By Janet Velenovsky
National Pet Memorial Day is the 2nd Sunday of each September. This year, that happens to fall on 9/11. As we reflect on the 10th anniversary of 9/11, most of us are revisiting periods of loss and sorrow in our lives. These mourning periods are valuable in honoring those who have passed, in healing our own psyches, and in reminding us to savor our days. We just don’t know what might happen tomorrow.
Unfortunately, some people believe bereavement at the loss of a pet is somehow less painful or less important than the loss of a person. Some even think grieving the loss of a pet is frivolous or weak. I marvel at the inability of some who cannot empathize with another’s pain.
As with the concepts of what each individual finds punishing or rewarding in learning, the definitions and depth of one’s grief belongs to that individual alone. However, I have learned that psychologists do make a distinction between grief over situations that might be expected or foreseen, and those which are sudden and shocking.
This was helpful to me in figuring out why I didn’t feel nearly as devastated at the loss of one of my blood relatives as I did at the loss of a beloved dog to cancer.
For instance, when your grandmother, who has been in poor health for several years succumbs to her ailments and dies in her sleep at age 98, you may well be sad and feel a sense of loss. But if she had a good life and was surrounded by her children and friends near the end of her life, this might be termed “low grief.” The chances you’ll be able to recover well and resume your normal life in a few weeks are good.
The sudden, unpredictable loss of a dear companion due to a violent accident or some stealthy cancer which causes serious damage and spreads throughout the body before you even know about it would be examples of “high grief” – whether that companion is a human, a canine, a feline, or another species.
The closeness of the relationship also has a bearing on the type of grief one feels. One spouse may rebound quickly, while the other may find the grief debilitating. In some respects, losing our companion animals can leave more troubling feelings of doubt and guilt behind than the loss of a person and that guilt can prolong our bereavement.
“Did I do enough for my cat?” Or, “Should I have known somehow my dog was ill?” Forget that exams and blood tests turned up nothing out of the normal range; as our pets’ “moms” and “dads” we hold ourselves accountable for not seeing, sensing, or stopping the disease. This stems from the total dependence most of our companion animals have on us.
We control so much of their environment, their diet, their playtimes, and their access to the dangerous world. Therefore, if something unpleasant happens to them, aren’t we responsible? Of course, the answer is that we cannot control everything, even for ones we love so dearly. And we need to be kind to ourselves in our suffering, remembering we have done the best we can, and our pets would not want us to be so unhappy.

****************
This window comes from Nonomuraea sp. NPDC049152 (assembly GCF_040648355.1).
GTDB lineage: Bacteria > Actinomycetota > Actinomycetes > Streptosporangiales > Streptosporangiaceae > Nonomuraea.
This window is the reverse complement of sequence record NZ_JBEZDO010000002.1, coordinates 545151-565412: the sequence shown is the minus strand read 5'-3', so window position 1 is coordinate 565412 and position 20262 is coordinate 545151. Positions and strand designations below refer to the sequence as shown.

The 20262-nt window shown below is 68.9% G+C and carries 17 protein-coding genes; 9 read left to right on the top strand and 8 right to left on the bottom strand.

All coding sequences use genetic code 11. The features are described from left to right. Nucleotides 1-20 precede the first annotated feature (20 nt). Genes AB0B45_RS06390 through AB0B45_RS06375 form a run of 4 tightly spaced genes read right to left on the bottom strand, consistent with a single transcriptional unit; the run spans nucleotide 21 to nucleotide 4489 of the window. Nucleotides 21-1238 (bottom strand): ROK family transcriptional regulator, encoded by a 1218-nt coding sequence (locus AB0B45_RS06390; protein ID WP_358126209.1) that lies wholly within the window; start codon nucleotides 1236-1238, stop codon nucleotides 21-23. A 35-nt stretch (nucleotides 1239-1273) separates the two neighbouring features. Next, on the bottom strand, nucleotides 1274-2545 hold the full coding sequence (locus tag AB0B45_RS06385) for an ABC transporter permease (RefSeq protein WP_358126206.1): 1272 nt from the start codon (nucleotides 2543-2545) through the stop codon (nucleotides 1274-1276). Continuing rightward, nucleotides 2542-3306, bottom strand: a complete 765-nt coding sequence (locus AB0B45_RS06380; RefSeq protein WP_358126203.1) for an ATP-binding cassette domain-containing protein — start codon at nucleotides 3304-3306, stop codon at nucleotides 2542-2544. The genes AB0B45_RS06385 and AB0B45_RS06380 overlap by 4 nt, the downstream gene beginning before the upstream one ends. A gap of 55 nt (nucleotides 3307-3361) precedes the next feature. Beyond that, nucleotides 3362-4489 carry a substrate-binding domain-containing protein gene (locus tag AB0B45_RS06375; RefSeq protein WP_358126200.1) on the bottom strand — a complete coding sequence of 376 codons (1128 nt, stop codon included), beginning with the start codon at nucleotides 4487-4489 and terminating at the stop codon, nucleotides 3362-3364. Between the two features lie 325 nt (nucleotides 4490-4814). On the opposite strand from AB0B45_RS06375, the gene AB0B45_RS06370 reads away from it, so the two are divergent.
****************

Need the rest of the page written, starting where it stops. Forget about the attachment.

Kaizen - Photo Courtesy of Janet Velenovsky
I lost my dog Kaizen so quickly but my grief lingered; luckily I found a group of people who encouraged me to explore my pain, to share it and learn from it, and to use it to help others going through it too: the Association for Pet Loss and Bereavement (www.aplb.org).
If you are suffering through pet loss, or anticipate a loss due to a sick or injured animal, I encourage you to visit their website, check out their free chat rooms, and join others who understand what you are experiencing.
At APLB, I learned a term I value to this day. Disenfranchised grief is sorrow and pain from loss which is not accepted or validated by others. “Oh, it was just a dog.” Or, “Snap out of it! You only lost a cat, not a child.” It is not fair to judge another’s pain or grief. There are better ways to help someone recover than to deny what they are feeling.
Of course, if bereaved pet parents find themselves unable to function, or if these feelings continue on beyond a timeframe they expected, they should solicit professional help. There is no shame in this; there is only relief to be found. Finally, one of the best ways to come to terms with your loss is to honor your departed pet in ways that are meaningful to you.
Here are some of my favorites:
(1) Volunteer and/or donate in your pet’s memory. There are hundreds and hundreds of shelters and rescue organizations who could use your help. Whether you have time to walk a couple of dogs, dangle wand toys for cats, or are able to make some kind of financial donation, think of the other wonderful dogs and cats who will benefit in your pet’s honor.
(2) Perform a random act of kindness for someone. Perhaps muffins for the veterinary staff, running an errand for the lady down the hall who was your pet sitter, or sending a card with your pet’s photo to a lonely soldier abroad. Think of how your pet brought joy to you and pass it along.
(3) Plant a tree, bush, or flowering plant to enjoy. Seeing this living memorial grow can help you remember your pet in a more positive way.